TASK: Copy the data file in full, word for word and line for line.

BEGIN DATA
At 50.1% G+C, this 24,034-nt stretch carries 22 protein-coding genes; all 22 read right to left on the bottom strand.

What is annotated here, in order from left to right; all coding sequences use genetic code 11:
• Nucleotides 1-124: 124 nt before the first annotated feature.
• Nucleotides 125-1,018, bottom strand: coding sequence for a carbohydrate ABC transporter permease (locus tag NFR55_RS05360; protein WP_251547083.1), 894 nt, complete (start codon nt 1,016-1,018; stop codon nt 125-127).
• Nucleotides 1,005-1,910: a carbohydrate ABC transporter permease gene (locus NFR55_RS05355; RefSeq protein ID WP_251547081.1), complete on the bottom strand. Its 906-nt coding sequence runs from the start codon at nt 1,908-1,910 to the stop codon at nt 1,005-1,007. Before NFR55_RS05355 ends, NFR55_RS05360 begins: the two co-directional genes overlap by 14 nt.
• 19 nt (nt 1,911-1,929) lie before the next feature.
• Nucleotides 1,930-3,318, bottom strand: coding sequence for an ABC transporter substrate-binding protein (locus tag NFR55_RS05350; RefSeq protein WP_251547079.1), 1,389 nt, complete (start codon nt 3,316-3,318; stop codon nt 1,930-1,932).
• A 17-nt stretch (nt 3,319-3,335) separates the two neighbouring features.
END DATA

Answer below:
At 50.1% G+C, this 24,034-nt stretch carries 22 protein-coding genes; all 22 read right to left on the bottom strand.

What is annotated here, in order from left to right; all coding sequences use genetic code 11:
• Nucleotides 1-124: 124 nt before the first annotated feature.
• Nucleotides 125-1,018, bottom strand: coding sequence for a carbohydrate ABC transporter permease (locus tag NFR55_RS05360; protein WP_251547083.1), 894 nt, complete (start codon nt 1,016-1,018; stop codon nt 125-127).
• Nucleotides 1,005-1,910: a carbohydrate ABC transporter permease gene (locus NFR55_RS05355; RefSeq protein ID WP_251547081.1), complete on the bottom strand. Its 906-nt coding sequence runs from the start codon at nt 1,908-1,910 to the stop codon at nt 1,005-1,007. Before NFR55_RS05355 ends, NFR55_RS05360 begins: the two co-directional genes overlap by 14 nt.
• 19 nt (nt 1,911-1,929) lie before the next feature.
• Nucleotides 1,930-3,318, bottom strand: coding sequence for an ABC transporter substrate-binding protein (locus tag NFR55_RS05350; RefSeq protein WP_251547079.1), 1,389 nt, complete (start codon nt 3,316-3,318; stop codon nt 1,930-1,932).
• A 17-nt stretch (nt 3,319-3,335) separates the two neighbouring features.